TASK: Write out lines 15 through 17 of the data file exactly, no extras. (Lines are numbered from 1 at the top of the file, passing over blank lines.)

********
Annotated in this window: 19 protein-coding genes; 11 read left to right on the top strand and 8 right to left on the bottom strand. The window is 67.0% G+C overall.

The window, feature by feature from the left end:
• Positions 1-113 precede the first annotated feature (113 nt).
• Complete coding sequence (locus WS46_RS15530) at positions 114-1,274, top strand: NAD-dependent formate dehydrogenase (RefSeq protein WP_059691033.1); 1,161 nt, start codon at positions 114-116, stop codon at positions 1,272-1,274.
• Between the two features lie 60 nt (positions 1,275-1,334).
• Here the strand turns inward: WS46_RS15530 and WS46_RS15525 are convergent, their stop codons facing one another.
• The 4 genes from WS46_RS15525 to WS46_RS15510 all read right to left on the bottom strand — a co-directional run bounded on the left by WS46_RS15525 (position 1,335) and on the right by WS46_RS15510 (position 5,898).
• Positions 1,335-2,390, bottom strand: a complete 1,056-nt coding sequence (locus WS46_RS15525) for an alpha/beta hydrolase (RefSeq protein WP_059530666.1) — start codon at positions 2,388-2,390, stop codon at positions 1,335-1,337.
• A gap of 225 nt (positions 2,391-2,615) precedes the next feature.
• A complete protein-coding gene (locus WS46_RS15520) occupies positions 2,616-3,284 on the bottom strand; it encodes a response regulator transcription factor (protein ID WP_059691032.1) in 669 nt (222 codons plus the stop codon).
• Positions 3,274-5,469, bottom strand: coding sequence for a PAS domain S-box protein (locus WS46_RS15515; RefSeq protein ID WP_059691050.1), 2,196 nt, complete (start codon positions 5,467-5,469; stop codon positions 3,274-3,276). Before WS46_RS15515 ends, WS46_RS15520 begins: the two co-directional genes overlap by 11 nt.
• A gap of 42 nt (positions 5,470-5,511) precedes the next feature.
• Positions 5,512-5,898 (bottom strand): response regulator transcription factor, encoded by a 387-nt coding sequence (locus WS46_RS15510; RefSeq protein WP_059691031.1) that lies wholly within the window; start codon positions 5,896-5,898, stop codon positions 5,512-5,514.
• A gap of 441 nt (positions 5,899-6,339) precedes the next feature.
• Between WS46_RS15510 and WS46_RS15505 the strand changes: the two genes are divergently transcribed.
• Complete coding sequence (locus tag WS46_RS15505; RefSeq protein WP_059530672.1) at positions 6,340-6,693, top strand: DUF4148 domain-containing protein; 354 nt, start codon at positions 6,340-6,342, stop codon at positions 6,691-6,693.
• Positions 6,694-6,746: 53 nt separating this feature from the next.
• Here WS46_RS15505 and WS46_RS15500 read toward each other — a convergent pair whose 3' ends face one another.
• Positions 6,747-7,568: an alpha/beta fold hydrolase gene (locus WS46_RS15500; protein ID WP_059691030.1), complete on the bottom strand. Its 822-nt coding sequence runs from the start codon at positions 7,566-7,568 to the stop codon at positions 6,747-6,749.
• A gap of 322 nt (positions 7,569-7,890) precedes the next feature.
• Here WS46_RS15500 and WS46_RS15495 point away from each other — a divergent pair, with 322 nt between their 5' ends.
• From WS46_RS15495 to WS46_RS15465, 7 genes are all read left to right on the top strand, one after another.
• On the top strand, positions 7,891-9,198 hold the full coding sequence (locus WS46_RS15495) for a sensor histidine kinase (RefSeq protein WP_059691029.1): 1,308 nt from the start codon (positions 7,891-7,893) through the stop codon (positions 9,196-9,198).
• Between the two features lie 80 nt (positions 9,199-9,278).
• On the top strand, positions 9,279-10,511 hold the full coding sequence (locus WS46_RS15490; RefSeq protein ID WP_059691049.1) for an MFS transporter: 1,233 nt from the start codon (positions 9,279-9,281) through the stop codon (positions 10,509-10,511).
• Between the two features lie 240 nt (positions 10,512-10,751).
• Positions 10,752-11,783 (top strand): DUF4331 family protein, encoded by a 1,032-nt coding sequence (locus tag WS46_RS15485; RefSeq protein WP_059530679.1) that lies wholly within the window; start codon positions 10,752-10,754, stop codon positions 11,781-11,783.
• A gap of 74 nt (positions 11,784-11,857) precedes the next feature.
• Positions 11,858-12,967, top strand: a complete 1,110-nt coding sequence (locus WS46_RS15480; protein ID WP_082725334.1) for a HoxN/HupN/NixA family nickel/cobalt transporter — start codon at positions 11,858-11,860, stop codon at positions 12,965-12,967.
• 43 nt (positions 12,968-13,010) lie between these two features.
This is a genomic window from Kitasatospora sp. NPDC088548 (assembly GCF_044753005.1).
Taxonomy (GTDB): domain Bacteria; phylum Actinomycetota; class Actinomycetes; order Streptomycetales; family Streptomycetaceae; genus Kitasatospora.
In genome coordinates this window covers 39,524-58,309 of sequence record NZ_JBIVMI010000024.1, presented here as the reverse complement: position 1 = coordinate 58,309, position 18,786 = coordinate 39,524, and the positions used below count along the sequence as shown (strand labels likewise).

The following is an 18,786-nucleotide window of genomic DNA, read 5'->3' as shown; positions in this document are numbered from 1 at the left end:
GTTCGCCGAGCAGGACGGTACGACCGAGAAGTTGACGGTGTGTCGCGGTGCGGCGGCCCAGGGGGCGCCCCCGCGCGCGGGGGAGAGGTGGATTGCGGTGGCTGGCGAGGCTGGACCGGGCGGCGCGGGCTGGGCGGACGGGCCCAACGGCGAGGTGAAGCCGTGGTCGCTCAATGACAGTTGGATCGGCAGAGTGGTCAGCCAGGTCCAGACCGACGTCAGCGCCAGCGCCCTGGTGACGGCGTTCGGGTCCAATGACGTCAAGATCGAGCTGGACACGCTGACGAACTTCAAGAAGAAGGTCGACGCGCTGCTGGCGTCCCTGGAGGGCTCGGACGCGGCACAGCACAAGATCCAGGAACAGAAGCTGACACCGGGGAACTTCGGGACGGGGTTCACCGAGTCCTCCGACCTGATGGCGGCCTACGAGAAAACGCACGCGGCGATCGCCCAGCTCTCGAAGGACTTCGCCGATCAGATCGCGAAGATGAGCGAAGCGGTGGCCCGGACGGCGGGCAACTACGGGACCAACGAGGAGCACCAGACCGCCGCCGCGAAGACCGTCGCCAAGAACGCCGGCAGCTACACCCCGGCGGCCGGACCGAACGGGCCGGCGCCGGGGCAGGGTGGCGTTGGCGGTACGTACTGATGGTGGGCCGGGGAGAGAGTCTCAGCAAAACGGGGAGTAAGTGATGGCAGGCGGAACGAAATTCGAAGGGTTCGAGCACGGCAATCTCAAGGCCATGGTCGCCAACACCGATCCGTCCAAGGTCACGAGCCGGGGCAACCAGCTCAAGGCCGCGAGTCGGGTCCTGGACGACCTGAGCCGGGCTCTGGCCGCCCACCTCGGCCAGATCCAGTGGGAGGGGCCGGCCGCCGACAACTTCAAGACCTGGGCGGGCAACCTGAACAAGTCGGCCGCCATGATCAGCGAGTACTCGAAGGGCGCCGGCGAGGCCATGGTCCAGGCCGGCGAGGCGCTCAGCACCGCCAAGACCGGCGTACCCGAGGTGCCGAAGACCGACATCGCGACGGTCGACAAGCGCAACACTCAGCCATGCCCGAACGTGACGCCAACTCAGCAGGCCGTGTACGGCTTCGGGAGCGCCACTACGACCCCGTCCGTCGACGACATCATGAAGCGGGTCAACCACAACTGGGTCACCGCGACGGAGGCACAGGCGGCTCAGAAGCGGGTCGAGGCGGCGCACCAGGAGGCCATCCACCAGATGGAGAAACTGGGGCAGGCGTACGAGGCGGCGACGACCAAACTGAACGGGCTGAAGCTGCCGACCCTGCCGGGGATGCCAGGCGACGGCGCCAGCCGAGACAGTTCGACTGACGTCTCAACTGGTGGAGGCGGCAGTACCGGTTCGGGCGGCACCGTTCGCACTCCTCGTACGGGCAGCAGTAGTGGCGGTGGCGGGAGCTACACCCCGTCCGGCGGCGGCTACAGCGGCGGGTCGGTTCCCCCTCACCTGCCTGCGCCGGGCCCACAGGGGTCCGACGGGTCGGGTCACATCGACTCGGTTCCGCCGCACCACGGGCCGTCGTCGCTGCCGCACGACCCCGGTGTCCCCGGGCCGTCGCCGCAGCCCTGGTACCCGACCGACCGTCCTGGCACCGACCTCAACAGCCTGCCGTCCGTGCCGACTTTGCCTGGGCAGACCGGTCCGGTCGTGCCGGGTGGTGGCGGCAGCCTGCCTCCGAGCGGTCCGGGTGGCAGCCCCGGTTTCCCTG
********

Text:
• Between WS46_RS15510 and WS46_RS15505 the strand changes: the two genes are divergently transcribed.
• Complete coding sequence (locus tag WS46_RS15505; RefSeq protein WP_059530672.1) at positions 6,340-6,693, top strand: DUF4148 domain-containing protein; 354 nt, start codon at positions 6,340-6,342, stop codon at positions 6,691-6,693.
• Positions 6,694-6,746: 53 nt separating this feature from the next.